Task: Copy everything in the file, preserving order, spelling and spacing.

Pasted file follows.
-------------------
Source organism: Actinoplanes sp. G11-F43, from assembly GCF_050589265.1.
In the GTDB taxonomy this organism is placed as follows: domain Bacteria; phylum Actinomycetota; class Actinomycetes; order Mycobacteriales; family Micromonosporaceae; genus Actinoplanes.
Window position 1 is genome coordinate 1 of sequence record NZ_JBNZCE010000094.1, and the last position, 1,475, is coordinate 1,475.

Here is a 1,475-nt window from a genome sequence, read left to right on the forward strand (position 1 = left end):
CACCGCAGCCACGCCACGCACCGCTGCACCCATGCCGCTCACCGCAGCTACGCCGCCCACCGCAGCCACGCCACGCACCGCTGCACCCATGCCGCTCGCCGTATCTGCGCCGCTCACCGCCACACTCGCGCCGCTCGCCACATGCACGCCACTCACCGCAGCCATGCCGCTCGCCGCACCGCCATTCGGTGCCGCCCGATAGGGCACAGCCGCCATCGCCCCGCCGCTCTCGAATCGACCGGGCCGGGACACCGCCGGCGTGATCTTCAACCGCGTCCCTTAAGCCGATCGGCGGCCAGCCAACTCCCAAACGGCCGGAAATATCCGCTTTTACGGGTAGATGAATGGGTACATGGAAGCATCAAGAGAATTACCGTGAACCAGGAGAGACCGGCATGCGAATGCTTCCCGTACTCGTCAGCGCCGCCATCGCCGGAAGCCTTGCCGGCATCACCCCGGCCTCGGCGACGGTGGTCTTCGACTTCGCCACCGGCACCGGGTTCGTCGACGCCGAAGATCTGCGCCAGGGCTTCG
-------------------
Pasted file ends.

Source organism: Actinoplanes sp. G11-F43, from assembly GCF_050589265.1.
In the GTDB taxonomy this organism is placed as follows: domain Bacteria; phylum Actinomycetota; class Actinomycetes; order Mycobacteriales; family Micromonosporaceae; genus Actinoplanes.
Window position 1 is genome coordinate 1 of sequence record NZ_JBNZCE010000094.1, and the last position, 1,475, is coordinate 1,475.

Here is a 1,475-nt window from a genome sequence, read left to right on the forward strand (position 1 = left end):
CACCGCAGCCACGCCACGCACCGCTGCACCCATGCCGCTCACCGCAGCTACGCCGCCCACCGCAGCCACGCCACGCACCGCTGCACCCATGCCGCTCGCCGTATCTGCGCCGCTCACCGCCACACTCGCGCCGCTCGCCACATGCACGCCACTCACCGCAGCCATGCCGCTCGCCGCACCGCCATTCGGTGCCGCCCGATAGGGCACAGCCGCCATCGCCCCGCCGCTCTCGAATCGACCGGGCCGGGACACCGCCGGCGTGATCTTCAACCGCGTCCCTTAAGCCGATCGGCGGCCAGCCAACTCCCAAACGGCCGGAAATATCCGCTTTTACGGGTAGATGAATGGGTACATGGAAGCATCAAGAGAATTACCGTGAACCAGGAGAGACCGGCATGCGAATGCTTCCCGTACTCGTCAGCGCCGCCATCGCCGGAAGCCTTGCCGGCATCACCCCGGCCTCGGCGACGGTGGTCTTCGACTTCGCCACCGGCACCGGGTTCGTCGACGCCGAAGATCTGCGCCAGGGCTTCG